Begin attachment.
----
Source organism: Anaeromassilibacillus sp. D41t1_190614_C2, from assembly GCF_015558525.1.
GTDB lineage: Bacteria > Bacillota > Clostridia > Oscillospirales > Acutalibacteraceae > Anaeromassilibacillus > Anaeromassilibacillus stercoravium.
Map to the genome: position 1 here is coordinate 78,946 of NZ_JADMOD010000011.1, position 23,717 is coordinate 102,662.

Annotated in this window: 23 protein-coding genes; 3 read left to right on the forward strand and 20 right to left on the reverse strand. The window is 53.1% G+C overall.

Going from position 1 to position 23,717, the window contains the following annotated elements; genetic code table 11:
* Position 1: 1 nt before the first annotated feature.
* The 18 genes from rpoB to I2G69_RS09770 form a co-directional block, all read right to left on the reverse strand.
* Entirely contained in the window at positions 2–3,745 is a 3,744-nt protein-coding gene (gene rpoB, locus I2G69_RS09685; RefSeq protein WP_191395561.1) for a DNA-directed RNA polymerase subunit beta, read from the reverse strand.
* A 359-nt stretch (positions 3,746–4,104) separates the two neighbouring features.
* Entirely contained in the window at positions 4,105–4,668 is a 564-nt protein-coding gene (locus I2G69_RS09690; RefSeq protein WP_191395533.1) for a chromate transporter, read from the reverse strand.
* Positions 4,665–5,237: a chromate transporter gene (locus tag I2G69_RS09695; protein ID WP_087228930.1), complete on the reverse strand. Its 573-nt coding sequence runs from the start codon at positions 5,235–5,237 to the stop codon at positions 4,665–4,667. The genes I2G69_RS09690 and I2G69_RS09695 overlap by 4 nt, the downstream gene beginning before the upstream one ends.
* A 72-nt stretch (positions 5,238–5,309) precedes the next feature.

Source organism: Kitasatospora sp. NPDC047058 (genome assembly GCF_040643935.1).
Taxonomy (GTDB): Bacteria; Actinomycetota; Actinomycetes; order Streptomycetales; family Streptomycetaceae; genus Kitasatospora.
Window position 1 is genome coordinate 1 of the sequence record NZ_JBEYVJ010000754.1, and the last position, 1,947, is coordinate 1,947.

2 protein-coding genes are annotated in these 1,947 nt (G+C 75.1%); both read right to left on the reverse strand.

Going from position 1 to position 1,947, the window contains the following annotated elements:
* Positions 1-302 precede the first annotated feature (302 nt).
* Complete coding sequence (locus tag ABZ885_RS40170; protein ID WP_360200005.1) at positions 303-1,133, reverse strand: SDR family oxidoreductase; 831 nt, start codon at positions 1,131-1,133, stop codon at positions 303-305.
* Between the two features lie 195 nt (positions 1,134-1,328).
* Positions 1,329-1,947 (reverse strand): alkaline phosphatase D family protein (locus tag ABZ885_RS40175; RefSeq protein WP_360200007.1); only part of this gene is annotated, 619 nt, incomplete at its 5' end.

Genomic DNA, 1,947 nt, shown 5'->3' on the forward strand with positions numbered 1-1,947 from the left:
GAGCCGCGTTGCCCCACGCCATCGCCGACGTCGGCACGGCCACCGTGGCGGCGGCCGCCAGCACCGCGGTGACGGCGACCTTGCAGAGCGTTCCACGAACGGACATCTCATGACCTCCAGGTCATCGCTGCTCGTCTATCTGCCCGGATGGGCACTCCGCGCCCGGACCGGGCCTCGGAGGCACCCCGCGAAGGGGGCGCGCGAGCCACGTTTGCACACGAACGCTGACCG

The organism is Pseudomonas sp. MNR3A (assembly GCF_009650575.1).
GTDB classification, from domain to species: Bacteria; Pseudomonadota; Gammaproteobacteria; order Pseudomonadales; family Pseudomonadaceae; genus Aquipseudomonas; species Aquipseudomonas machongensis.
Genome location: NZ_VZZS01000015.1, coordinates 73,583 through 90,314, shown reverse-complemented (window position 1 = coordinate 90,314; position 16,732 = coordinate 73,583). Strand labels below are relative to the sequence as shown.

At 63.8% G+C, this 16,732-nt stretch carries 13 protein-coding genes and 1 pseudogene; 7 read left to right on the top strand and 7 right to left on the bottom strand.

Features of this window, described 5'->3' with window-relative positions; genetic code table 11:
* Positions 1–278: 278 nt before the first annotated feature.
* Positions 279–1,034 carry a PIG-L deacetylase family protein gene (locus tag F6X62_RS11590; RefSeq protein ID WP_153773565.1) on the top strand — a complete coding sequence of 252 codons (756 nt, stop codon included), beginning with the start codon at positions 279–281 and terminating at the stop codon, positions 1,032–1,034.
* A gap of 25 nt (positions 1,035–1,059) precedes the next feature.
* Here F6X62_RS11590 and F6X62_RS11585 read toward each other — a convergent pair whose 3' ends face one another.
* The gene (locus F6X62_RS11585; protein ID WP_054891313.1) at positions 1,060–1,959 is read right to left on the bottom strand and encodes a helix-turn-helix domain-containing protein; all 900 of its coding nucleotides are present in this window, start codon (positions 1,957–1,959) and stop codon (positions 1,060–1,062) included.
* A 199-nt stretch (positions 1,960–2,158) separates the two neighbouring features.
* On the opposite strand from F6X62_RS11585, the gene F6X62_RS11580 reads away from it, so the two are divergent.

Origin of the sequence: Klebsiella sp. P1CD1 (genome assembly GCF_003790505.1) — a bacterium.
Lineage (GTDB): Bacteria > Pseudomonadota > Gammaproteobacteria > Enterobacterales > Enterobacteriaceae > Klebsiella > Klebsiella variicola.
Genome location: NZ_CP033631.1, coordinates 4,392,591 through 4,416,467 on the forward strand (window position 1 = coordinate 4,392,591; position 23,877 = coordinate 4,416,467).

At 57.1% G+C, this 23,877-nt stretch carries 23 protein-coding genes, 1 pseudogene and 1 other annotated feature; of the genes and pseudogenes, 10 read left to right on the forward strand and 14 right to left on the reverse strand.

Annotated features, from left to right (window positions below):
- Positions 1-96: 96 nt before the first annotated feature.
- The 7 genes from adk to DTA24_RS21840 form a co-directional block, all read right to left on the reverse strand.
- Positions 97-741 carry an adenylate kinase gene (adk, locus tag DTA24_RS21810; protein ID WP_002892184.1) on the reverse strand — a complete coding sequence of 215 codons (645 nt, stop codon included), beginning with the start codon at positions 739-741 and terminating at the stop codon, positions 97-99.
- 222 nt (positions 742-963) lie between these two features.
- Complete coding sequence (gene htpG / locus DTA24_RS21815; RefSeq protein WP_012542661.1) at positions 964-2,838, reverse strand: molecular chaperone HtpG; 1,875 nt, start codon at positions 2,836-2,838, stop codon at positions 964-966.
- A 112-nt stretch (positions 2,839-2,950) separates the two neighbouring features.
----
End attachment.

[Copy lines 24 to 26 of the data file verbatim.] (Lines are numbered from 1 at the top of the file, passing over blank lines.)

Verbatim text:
The organism is Pseudomonas sp. MNR3A (assembly GCF_009650575.1).
GTDB classification, from domain to species: Bacteria; Pseudomonadota; Gammaproteobacteria; order Pseudomonadales; family Pseudomonadaceae; genus Aquipseudomonas; species Aquipseudomonas machongensis.
Genome location: NZ_VZZS01000015.1, coordinates 73,583 through 90,314, shown reverse-complemented (window position 1 = coordinate 90,314; position 16,732 = coordinate 73,583). Strand labels below are relative to the sequence as shown.